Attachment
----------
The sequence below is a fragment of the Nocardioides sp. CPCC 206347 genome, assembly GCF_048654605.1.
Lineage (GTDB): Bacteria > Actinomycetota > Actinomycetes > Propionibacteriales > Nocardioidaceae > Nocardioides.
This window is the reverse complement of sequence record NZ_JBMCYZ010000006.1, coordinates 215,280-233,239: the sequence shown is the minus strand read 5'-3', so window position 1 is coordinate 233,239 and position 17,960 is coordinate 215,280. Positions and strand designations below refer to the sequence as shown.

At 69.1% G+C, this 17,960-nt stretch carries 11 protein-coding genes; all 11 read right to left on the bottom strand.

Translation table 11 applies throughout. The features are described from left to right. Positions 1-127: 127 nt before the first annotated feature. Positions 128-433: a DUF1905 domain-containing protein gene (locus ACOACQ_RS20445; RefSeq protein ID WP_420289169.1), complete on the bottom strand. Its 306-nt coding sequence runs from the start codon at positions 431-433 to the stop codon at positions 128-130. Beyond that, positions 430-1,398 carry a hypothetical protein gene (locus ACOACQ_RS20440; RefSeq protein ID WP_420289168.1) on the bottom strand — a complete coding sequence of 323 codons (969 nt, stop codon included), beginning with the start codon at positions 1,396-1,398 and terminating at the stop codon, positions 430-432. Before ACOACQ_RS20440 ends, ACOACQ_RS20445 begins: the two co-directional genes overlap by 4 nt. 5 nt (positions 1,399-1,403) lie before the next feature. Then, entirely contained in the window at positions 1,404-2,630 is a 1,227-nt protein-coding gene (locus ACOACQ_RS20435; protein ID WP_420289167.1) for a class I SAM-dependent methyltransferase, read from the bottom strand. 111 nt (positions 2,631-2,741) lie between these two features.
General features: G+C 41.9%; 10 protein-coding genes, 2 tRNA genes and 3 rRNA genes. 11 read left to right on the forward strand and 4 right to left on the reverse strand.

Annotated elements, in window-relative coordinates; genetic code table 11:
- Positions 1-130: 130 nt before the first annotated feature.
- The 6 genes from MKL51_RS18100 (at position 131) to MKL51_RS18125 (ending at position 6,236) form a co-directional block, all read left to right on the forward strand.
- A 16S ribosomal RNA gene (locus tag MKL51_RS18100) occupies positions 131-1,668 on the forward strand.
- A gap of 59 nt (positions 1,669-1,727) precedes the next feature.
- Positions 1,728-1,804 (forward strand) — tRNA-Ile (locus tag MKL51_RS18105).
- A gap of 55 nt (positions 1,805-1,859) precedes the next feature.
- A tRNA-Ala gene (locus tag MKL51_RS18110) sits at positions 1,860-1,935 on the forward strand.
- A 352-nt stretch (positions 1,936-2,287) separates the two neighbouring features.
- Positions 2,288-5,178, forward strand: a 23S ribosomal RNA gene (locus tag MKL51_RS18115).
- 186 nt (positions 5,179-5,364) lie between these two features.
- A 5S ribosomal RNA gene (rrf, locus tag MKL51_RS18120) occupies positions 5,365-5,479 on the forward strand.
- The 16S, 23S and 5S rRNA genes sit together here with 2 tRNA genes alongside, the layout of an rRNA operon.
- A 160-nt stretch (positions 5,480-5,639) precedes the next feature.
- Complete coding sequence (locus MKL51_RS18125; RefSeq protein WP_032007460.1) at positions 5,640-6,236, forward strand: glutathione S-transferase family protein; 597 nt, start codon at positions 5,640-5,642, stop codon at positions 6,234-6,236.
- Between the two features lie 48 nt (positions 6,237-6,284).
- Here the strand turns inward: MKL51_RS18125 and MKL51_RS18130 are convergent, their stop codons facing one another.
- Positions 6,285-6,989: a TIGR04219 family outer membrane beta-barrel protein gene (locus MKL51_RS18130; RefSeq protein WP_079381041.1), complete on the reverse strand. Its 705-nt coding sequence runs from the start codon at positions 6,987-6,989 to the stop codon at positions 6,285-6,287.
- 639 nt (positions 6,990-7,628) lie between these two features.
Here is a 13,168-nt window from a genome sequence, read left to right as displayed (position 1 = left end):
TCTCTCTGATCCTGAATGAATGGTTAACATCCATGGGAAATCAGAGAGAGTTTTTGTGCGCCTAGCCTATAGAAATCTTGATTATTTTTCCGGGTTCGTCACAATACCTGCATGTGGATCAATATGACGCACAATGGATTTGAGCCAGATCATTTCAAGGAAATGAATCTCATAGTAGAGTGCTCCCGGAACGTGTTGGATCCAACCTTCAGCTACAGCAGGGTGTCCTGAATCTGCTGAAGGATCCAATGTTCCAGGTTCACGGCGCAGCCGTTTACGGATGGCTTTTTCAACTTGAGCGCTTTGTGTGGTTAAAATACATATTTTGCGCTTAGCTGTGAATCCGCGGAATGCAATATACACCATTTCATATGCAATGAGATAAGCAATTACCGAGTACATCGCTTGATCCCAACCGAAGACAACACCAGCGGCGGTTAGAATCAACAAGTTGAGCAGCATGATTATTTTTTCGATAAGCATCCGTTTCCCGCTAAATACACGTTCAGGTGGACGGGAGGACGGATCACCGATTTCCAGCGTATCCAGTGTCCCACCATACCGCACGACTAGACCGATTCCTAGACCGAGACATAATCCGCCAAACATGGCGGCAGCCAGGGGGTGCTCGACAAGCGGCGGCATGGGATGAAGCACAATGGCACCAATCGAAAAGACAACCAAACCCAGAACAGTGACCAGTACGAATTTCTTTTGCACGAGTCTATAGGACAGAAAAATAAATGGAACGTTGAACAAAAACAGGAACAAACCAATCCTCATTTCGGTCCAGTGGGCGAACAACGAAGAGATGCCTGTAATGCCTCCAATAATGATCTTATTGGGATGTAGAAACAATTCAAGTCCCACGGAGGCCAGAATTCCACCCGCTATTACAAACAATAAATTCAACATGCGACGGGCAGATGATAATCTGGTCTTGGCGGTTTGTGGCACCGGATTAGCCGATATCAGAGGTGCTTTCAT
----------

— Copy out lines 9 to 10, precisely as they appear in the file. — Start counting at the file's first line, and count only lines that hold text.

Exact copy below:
- The 6 genes from MKL51_RS18100 (at position 131) to MKL51_RS18125 (ending at position 6,236) form a co-directional block, all read left to right on the forward strand.
- A 16S ribosomal RNA gene (locus tag MKL51_RS18100) occupies positions 131-1,668 on the forward strand.